The Southwestern's Cleveland freight house was built at the corner of Eagle and East 9th. It was 36 x 140 feet, constructed of hollow tile and brick, and included office space and a double-track siding. The car roster at the start included five box motors and six trailers, with several more under construction at the Elyria shops. Two trains were operated out of Cleveland each day. The first departed at 5am, made local stops en route to Seville and Wooster, then returned to Cleveland at 3:50pm. The second departed Cleveland at 7pm bound for Bucyrus, setting out cars at Ashland and Mansfield. After arriving in Bucyrus at 2:50am it would layover until the return trip at 5:20pm, pick up Ashland and Mansfield cars, and arrive in Cleveland at 2:30am. This long haul train was capable of pulling four to five trailers once outside Cleveland city limits.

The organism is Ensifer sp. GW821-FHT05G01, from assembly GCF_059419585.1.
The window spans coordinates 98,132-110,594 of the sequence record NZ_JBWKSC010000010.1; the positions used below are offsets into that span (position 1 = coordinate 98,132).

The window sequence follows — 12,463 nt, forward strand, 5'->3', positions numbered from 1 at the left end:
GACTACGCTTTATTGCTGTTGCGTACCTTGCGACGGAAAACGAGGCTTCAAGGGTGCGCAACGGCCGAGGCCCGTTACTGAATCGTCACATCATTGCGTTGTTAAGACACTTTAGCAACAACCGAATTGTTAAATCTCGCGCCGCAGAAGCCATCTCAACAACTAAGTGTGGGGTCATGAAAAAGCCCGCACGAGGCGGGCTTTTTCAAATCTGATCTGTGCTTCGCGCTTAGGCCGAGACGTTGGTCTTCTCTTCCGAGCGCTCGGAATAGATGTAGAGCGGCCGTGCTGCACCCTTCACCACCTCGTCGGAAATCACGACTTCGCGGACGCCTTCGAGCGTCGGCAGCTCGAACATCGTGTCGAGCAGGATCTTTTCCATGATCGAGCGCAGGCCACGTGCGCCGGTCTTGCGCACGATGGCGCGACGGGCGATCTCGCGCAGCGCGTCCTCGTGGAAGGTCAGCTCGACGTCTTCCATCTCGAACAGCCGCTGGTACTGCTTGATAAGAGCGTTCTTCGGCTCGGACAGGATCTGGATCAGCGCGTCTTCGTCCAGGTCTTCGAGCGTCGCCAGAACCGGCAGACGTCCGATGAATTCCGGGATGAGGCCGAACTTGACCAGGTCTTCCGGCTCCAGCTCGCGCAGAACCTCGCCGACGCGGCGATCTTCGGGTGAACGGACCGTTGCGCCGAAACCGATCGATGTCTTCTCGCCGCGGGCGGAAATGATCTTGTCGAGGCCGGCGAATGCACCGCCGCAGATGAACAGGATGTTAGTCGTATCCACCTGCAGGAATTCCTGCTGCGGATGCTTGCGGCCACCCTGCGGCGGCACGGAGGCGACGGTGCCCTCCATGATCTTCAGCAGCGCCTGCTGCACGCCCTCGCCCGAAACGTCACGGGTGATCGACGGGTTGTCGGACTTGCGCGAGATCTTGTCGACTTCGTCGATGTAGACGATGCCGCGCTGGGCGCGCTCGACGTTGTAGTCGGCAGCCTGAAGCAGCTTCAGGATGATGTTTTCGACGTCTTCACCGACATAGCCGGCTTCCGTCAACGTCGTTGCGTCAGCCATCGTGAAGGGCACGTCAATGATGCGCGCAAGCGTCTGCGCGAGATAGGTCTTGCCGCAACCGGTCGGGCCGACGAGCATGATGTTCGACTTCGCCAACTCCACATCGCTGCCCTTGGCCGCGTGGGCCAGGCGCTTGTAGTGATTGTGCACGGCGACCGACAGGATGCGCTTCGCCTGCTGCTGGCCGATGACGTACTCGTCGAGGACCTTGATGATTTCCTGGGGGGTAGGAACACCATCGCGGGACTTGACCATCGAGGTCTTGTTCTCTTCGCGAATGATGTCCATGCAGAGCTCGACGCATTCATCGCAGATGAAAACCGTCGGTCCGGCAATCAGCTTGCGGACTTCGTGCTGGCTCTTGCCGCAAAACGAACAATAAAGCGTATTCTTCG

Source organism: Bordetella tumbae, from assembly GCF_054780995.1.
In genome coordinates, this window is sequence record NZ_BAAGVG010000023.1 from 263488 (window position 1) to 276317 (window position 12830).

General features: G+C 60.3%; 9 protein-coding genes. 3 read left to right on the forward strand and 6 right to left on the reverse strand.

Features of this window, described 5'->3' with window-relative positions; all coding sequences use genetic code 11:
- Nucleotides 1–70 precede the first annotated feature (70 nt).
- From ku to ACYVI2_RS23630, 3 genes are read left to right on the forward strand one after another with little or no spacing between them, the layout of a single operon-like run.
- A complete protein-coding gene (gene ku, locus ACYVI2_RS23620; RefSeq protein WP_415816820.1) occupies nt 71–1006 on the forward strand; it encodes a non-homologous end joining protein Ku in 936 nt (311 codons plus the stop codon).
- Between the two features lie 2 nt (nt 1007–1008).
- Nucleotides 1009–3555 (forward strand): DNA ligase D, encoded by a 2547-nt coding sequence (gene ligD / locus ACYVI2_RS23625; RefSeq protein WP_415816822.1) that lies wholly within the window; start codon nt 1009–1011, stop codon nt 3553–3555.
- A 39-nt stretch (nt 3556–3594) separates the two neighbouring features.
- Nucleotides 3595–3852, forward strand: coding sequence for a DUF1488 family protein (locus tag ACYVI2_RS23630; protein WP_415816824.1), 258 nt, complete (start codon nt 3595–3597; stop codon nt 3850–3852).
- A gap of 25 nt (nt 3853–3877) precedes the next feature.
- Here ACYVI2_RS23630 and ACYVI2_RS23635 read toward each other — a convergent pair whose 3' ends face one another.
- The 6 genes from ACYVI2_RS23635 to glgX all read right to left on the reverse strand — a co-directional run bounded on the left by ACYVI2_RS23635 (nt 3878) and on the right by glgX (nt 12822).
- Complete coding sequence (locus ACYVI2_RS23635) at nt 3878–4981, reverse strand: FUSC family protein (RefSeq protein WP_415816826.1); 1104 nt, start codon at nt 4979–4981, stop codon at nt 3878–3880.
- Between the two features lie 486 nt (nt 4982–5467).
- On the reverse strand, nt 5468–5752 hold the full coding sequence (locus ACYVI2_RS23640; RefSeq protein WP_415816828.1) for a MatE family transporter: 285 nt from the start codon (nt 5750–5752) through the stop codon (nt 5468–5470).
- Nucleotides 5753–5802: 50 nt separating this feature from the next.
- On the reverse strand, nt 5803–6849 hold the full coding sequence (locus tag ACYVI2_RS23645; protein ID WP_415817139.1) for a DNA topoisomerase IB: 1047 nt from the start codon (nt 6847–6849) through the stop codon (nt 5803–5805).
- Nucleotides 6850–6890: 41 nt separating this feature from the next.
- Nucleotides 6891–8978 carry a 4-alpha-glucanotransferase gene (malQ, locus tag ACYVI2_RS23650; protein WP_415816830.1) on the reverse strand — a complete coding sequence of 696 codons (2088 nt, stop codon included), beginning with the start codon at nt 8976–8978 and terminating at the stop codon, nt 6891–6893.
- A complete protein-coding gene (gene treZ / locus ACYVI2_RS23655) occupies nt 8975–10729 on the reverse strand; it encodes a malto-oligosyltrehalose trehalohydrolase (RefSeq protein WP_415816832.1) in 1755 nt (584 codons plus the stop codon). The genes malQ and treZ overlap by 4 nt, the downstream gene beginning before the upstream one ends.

The Southwestern's freight service reached Columbus and points beyond in September 1918, by way of the Marion-Bucyrus Railway, and the Columbus, Delaware & Marion Electric Railway. Overnight Cleveland to Columbus "hotshots" ran for the next 13 years, and were possibly the longest lived and most profitable interline freight movements of any Midwestern interurban.

Despite the example set by the Southwestern, the other Cleveland railways were still slow to fully embrace the freight business. The Lake Shore's fleet of box motors, used primarily for express, milk, and baggage, numbered only five: three Barney & Smith cars inherited from the TF&N in 1901, and two others rebuilt from early passenger cars in 1907. In 1916 the LSE placed an order for its first serious freight motors, two 60 foot steel cars from the Jewett Car Company. Each had four 140 horsepower motors, and were the first LSE freight cars capable of pulling multicar trains. Although the LSE had no trailers of its own at this time, they did begin to haul trailers from connecting railways. The first car arrived in 1916, but construction of the second was delayed and was not delivered until December 5, 1918. Interestingly, these would be the only two freight motors the LSE would ever buy new from an outside builder.